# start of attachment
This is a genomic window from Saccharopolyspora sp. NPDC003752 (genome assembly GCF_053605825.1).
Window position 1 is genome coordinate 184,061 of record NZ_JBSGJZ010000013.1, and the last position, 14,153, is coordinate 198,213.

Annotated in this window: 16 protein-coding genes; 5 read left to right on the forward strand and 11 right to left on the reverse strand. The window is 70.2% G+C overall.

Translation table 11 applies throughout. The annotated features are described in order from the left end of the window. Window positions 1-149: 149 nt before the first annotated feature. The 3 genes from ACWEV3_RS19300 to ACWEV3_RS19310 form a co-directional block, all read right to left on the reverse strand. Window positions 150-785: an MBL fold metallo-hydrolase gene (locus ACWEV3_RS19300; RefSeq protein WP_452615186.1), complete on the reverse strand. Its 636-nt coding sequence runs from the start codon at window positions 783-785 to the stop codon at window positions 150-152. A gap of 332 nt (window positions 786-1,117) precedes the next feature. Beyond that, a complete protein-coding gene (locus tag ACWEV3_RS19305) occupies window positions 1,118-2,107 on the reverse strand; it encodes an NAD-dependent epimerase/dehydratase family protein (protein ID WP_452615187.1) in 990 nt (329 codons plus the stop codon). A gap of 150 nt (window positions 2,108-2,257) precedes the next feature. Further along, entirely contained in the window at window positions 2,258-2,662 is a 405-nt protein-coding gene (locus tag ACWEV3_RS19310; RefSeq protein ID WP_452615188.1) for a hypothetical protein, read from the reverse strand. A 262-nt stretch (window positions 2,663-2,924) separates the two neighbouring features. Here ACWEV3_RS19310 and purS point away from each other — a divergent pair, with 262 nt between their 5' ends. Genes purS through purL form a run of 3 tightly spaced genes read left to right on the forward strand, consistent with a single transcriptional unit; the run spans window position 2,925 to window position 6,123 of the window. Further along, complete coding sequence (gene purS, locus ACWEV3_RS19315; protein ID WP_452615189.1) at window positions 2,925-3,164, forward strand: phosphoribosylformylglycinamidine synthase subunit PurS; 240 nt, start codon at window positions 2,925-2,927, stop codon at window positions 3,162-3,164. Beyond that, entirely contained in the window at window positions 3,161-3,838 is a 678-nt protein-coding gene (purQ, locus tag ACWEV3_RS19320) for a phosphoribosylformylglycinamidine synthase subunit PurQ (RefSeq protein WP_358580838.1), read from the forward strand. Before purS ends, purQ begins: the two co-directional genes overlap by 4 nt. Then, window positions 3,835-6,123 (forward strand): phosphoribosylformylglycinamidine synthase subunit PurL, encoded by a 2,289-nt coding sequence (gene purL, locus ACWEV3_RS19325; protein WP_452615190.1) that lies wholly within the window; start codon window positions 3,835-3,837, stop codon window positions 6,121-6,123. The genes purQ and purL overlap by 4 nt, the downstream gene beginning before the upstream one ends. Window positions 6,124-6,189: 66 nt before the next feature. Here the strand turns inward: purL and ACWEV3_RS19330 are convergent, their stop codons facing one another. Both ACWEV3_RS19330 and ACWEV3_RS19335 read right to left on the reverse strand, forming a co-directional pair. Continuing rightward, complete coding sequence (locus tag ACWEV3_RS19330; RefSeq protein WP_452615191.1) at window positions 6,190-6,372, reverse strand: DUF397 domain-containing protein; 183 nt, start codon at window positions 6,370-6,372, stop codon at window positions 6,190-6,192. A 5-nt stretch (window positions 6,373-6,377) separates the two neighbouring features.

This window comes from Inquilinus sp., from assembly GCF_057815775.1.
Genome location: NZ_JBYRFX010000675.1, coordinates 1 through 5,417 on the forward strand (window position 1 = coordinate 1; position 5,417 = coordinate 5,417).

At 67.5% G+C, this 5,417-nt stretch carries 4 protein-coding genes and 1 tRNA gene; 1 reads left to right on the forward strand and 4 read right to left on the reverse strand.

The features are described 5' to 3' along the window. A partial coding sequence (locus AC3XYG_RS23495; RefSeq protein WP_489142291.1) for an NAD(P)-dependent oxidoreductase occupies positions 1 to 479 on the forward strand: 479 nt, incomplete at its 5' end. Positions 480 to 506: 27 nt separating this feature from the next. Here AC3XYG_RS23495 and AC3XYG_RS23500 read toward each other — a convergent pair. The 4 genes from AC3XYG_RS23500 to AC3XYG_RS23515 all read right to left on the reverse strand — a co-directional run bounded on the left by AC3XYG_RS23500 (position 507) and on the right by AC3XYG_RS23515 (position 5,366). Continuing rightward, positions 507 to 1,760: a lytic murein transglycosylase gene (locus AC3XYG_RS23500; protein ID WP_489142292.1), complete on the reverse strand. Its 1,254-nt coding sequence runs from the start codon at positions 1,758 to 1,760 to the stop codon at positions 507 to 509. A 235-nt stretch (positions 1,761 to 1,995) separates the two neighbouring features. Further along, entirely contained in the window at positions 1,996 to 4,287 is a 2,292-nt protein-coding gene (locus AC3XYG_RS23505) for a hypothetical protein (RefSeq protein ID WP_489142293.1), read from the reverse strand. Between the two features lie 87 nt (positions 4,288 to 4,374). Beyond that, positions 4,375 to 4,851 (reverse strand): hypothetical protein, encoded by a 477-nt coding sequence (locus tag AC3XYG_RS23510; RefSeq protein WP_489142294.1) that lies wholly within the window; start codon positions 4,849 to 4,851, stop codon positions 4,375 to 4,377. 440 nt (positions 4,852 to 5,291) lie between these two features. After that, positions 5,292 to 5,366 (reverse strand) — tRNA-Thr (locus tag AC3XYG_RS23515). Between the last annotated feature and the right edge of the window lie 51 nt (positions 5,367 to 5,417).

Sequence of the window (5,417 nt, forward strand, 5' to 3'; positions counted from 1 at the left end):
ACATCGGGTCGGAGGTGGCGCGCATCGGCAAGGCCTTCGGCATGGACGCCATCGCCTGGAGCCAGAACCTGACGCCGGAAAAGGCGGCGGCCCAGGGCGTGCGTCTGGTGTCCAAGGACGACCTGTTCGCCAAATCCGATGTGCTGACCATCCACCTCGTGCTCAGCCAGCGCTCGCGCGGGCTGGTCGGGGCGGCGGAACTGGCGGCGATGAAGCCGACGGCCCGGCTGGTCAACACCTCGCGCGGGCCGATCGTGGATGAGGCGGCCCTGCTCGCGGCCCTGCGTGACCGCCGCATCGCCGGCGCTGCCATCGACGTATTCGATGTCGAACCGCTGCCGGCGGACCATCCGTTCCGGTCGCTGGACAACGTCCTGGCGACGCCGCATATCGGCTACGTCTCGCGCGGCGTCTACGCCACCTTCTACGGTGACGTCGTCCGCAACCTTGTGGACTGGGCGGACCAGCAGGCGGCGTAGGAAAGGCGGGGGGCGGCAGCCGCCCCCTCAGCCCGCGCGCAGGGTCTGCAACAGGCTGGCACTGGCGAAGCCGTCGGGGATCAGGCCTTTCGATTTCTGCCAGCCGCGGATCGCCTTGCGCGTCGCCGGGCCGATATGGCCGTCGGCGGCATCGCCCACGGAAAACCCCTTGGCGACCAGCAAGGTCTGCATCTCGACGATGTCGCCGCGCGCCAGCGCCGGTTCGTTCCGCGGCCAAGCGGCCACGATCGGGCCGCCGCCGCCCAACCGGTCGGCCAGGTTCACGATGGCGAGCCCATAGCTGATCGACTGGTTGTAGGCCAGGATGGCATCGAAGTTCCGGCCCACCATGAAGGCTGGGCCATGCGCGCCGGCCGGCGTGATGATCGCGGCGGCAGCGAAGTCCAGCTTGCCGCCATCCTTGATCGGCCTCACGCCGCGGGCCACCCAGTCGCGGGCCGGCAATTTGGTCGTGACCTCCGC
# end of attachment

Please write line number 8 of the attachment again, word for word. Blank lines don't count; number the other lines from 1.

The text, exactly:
The features are described 5' to 3' along the window. A partial coding sequence (locus AC3XYG_RS23495; RefSeq protein WP_489142291.1) for an NAD(P)-dependent oxidoreductase occupies positions 1 to 479 on the forward strand: 479 nt, incomplete at its 5' end. Positions 480 to 506: 27 nt separating this feature from the next. Here AC3XYG_RS23495 and AC3XYG_RS23500 read toward each other — a convergent pair. The 4 genes from AC3XYG_RS23500 to AC3XYG_RS23515 all read right to left on the reverse strand — a co-directional run bounded on the left by AC3XYG_RS23500 (position 507) and on the right by AC3XYG_RS23515 (position 5,366). Continuing rightward, positions 507 to 1,760: a lytic murein transglycosylase gene (locus AC3XYG_RS23500; protein ID WP_489142292.1), complete on the reverse strand. Its 1,254-nt coding sequence runs from the start codon at positions 1,758 to 1,760 to the stop codon at positions 507 to 509. A 235-nt stretch (positions 1,761 to 1,995) separates the two neighbouring features. Further along, entirely contained in the window at positions 1,996 to 4,287 is a 2,292-nt protein-coding gene (locus AC3XYG_RS23505) for a hypothetical protein (RefSeq protein ID WP_489142293.1), read from the reverse strand. Between the two features lie 87 nt (positions 4,288 to 4,374). Beyond that, positions 4,375 to 4,851 (reverse strand): hypothetical protein, encoded by a 477-nt coding sequence (locus tag AC3XYG_RS23510; RefSeq protein WP_489142294.1) that lies wholly within the window; start codon positions 4,849 to 4,851, stop codon positions 4,375 to 4,377. 440 nt (positions 4,852 to 5,291) lie between these two features. After that, positions 5,292 to 5,366 (reverse strand) — tRNA-Thr (locus tag AC3XYG_RS23515). Between the last annotated feature and the right edge of the window lie 51 nt (positions 5,367 to 5,417).